Cyanide

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Episode 12

Episode 12

Fox opened his eyes to harsh light. He flinched and closed them. He heard a voice but didn’t recognize it.

“Sorry about that, sweetie. Let’s dim those lights for you.”

She dimmed the lights, and when he opened his eyes again he saw a doctor coming in, chart clutched in one hand.

She smiled at Fox. “Good to see you awake, Mr. Kane. I’m Dr. Katrina Alaverez.”

“How long-?” Fox rasped, wincing at the pain from his throat.

“Two weeks. Your wounds were pretty serious. We were mostly worried about the gunshot wound, but we fixed it up. You’ll be good as new in no time. Luckily for you the bullet went straight through and missed everything vital. The reason we were worried about it was because of the blood loss. The other wounds, however, really worry me. Be honest with me Fox, were you abused?” she asked.

“Yes. My last foster father, Mike, was pretty abusive,” Fox said hesitantly.

“I see. I don’t know if you remember, but you and your foster family were attacked. You were the only survivor, I’m afraid, although since you were being abused I can’t say I’m sorry to see an abuser six feet under,” Katrina said.

Fox didn’t say anything as he remembered everything. He was the one that killed that asshole. He was finally free of that man. He mustered up some fake tears and let them fall.

“My foster sister. She took good care of me. She didn’t survive?” Fox asked, playing dumb.

The doctor looked at Fox sadly. “I’m so sorry love, but no. Her injuries were not only severe but she was already gone by the time EMTs arrived at the house. She’s at peace now, though.” She gently pat his blanket-clad leg.

Fox nodded, his tears real this time. He wiped his face and looked at the doctor once more.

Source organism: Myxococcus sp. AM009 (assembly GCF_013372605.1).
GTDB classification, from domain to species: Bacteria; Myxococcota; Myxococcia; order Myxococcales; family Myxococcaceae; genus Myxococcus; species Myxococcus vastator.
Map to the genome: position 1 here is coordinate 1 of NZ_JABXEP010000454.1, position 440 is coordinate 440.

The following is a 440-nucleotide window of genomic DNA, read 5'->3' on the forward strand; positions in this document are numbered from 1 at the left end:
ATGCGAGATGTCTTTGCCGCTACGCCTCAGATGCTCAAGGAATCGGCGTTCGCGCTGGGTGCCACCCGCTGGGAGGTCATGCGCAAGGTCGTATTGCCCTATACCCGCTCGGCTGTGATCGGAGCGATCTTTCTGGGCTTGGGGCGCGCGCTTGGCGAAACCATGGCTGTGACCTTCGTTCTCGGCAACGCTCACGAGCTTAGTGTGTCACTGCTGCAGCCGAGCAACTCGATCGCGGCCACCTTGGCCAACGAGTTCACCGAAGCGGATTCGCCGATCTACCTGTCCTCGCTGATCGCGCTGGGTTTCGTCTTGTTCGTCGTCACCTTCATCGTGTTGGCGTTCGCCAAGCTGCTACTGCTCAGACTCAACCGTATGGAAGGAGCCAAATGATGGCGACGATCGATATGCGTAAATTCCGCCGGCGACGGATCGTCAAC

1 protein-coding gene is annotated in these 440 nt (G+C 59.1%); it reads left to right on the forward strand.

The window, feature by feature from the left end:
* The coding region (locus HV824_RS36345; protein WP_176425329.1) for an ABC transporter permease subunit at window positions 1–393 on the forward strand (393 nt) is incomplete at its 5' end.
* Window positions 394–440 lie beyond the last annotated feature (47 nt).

“What’ll happen to me now?” he asked, knowing what’ll happen.

“A social worker is here about that, but they’re not to see you yet. I want you to rest, you just woke up and I’d hate for you to relapse,” Katrina said.

Fox nodded and let the doctor and nurse look him over and check his wounds. He drifted off to sleep after feeling a warm tingling sensation. He didn’t dream this time around, and that was probably due to Cyanide. He was thankful either way, sometimes all you need is blissful darkness.

Two days later, the doctor let the social worker talk to him.

“Hello, Mr. Kane. I’m Keith Manning and I need to talk to you about your future,” the man said.

“I know why you’re here,” Fox said as a matter-of-factly and a little smug.

“Well, then. Let’s begin. I know there’s a will-″ Keith started before Fox interrupted.

“The will my mother left I know of it and I have the original. It states that all her assets and the estate are mine. I’ve turned eighteen; it would be pointless to put me with another family. In fact, you can’t,” Fox said with a smirk. He had turned eighteen while in his coma. “I checked my mothers’ accounts and found she has quite the fortune. I’m set for life. So, here’s my future. Once I get out of this hospital, I’ll go back to my last foster home and pack up what’s left, then I’ll move into my Mom’s house.”

The social worker stared at Fox as if he admitted something horrible and finally said something.

“Y-you’re eighteen?” he asked.

Fox simply nodded, the smirk still upon his face.

“W-well I need proof! Otherwise, you’re a minor!” Keith exclaimed.

Fox sighed and showed the caseworker his bracelet. Hospital bracelets always have your date of birth on them. Fox one, caseworker zero.

“I-I-” Keith stammered.

“Dude, give it up. I’m eighteen and there’s nothing you can do. I’m going to be graduating high school here in a few weeks and I have a small fortune to keep me going for years, so no worries on money,” Fox said with a yawn.

Keith was about to say something when his doctor came in and dismissed the social worker saying his time was up and her patient needed rest.

“We’ll be in touch, Mr. Kane,” Keith swore.

Fox rolled his eyes and waved at the man.

Katrina came back in to check him over. He sat still long enough for her to do the exam and then started joking.

“Give it to me straight doc, am I ever going to play the piano again?” Fox asked.

“Good to see a sense of humor. Usually, my patients are whining for more drugs. As far as the piano you strike me more of a drum man,” Katrina snorted.

“Ha! I have to admit drum guys don’t get a lot of love. It’s mostly the singer and guitar guys,” Fox said with a chuckle.